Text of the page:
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In response to the excellent editorial “The Future in the Nutshell” by Roger Snodgrass, I would like to add the following. Of all human activities, agriculture uses the most labor (about 10 percent of 6.7 billion people worldwide), uses the most land (more than 4 billion acres) and uses the most fresh water (more than 70 percent of human consumption).
Food security is as important as economic, energy and military security. After 10,000 years of cultivating land to produce food, we still have not found a substitute for photosynthesis, and have not been able to increase food production efficiency (photosynthesis of CO2 and water to starches and sugars) above a few tenths of 1 percent.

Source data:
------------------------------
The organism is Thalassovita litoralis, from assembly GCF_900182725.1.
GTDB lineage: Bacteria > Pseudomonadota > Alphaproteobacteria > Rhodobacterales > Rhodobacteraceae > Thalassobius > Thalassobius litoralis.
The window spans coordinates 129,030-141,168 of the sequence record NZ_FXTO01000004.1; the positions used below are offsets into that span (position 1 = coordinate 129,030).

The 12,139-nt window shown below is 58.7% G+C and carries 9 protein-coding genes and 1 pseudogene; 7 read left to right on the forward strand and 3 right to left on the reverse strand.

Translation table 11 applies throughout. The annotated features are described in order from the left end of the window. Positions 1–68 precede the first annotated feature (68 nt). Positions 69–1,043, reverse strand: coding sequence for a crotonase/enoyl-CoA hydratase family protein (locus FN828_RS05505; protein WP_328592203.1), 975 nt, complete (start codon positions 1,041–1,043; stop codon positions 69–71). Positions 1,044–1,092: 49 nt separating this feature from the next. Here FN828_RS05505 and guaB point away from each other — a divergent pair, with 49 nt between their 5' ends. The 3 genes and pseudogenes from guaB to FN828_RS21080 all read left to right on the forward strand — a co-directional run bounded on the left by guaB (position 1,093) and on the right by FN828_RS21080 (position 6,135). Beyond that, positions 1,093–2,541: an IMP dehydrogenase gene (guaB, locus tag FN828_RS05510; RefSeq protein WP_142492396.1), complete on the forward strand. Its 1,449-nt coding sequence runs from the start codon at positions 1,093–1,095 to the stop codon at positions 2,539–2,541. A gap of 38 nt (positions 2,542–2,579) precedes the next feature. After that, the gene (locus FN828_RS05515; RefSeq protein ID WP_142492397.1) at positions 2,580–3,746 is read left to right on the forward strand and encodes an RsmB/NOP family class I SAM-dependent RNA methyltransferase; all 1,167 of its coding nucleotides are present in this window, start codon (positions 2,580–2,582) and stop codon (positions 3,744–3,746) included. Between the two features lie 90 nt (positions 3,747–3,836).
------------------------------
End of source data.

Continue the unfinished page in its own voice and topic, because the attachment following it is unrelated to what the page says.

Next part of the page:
Food security depends on availability of arable land and fresh water, both of which are in short supply and threatened by climate change. Why can’t LANL’s new Roadrunner supercomputer devote a few minutes of petaflop time to design some plant DNAs for food crops that are twice as efficient, use half the land and use half as much water as present crops?
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